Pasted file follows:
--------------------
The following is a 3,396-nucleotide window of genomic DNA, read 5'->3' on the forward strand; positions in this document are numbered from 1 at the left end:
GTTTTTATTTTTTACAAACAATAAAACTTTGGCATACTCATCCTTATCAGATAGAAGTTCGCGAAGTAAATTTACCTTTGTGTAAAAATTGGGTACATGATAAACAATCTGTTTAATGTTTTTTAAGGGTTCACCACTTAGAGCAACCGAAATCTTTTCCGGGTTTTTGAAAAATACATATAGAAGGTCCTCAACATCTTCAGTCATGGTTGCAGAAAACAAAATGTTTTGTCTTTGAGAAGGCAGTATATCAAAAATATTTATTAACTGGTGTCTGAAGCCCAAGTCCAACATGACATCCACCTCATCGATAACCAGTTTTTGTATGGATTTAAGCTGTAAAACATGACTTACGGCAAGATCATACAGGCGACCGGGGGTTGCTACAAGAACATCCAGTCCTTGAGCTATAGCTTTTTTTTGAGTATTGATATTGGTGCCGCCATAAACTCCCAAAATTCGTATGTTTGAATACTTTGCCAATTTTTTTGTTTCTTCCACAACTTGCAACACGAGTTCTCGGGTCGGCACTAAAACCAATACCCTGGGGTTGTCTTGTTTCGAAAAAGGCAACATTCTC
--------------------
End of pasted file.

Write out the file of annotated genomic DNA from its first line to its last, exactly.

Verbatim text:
The following is a 3,396-nucleotide window of genomic DNA, read 5'->3' on the forward strand; positions in this document are numbered from 1 at the left end:
GTTTTTATTTTTTACAAACAATAAAACTTTGGCATACTCATCCTTATCAGATAGAAGTTCGCGAAGTAAATTTACCTTTGTGTAAAAATTGGGTACATGATAAACAATCTGTTTAATGTTTTTTAAGGGTTCACCACTTAGAGCAACCGAAATCTTTTCCGGGTTTTTGAAAAATACATATAGAAGGTCCTCAACATCTTCAGTCATGGTTGCAGAAAACAAAATGTTTTGTCTTTGAGAAGGCAGTATATCAAAAATATTTATTAACTGGTGTCTGAAGCCCAAGTCCAACATGACATCCACCTCATCGATAACCAGTTTTTGTATGGATTTAAGCTGTAAAACATGACTTACGGCAAGATCATACAGGCGACCGGGGGTTGCTACAAGAACATCCAGTCCTTGAGCTATAGCTTTTTTTTGAGTATTGATATTGGTGCCGCCATAAACTCCCAAAATTCGTATGTTTGAATACTTTGCCAATTTTTTTGTTTCTTCCACAACTTGCAACACGAGTTCTCGGGTCGGCACTAAAACCAATACCCTGGGGTTGTCTTGTTTCGAAAAAGGCAACATTCTC